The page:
Abuse accused acquitted for 'sexsomnia'

·3-min read

A man accused of indecently assaulting a child has been acquitted because he had "sexsomnia" and was asleep and oblivious when the acts occurred.

The man told the NSW District Court he was stunned when police arrested him in November 2019 and learned the girl had made accusations against him.

The man, who cannot be named for legal reasons, told his trial in April didn't doubt she was telling the court the truth but he had no memory of touching her vagina and chest while sleeping next to her on two occasions in 2019.

He was found not guilty after experts gave evidence that he had a condition called "sexsomnia".

It's a disorder that leads a person to engage in sexual acts while they're sleeping. The term was coined by a Canadian professor in 2003.

The prosecution conceded the condition meant he did not touch the girl voluntarily and he had no control over his behaviour.

The girl, aged under 10 years, told her mother something "horrible" had happened the day after the second incident.

She wrote her a letter saying the man had touched her "on the girls part on perpos (sic)".

The girl said in evidence she had climbed into the man's bed in November 2019 after being scared by loud voices on the street.

She said he touched her vagina and she told him "no" in a strong voice. He was soon silent and began snoring.

It was a repeat of an earlier incident in July, when the girl shared a bed with the man while they were both sleeping over at the house of a friend.

On that occasion he touched her on the vagina, forcing her to grab a pillow to cover her private parts when he got up to go to the bathroom.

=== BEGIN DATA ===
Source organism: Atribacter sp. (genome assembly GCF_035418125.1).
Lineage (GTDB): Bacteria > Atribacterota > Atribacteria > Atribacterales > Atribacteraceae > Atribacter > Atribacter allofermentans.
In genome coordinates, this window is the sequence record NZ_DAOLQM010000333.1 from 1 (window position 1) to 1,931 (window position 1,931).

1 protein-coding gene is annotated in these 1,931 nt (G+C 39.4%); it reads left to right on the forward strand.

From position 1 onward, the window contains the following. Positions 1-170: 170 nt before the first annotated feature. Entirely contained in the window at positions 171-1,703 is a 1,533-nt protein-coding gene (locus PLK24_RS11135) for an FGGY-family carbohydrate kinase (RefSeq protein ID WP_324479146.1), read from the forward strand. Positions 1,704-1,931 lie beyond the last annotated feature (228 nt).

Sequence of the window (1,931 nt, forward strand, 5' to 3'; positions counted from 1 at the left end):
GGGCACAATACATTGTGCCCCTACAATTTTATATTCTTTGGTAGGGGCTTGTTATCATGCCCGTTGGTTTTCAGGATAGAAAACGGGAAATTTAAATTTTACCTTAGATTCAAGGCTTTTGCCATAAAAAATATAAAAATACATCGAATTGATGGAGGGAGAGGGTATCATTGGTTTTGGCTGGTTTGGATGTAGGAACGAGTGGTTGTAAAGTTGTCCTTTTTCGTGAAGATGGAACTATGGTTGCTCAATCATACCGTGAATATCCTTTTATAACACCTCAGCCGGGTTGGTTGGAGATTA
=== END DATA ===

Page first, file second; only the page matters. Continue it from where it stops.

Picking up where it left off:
The man had been drinking before going to bed on both nights.

The man's ex-partner had told him he had occasionally sexually touched her while asleep. Subsequent partners made similar observations.

The man, who was a 42-year-old teacher at the time of the incidents, was seen by mental health and sleep experts who told the court he had a sleep disorder.

A sleep study showed he was grinding his teeth and moving his limbs during sleep.

His ex-partner said that on a number of occasions she had found him sitting up in bed, asleep and talking about a cricket game.

These sleep-related episodes helped psychiatrist and sleep medicine specialist Dr Antonio Fernando conclude the man was not feigning his symptoms.

In a judgment released last week, District Court Judge Richard Weinstein found the man had no paedophilic tendencies and acquitted him.

The man said he was committed to ensuring it never happened again.

The prosecutor had argued "sexsomnia" was a mental disorder which - if accepted - would have led to a different verdict being recorded.

But although the term "sexsomnia" has appeared in the Diagnostic and Statistic Manual of Mental Disorders since 2013, the court found it was not a mental health impairment.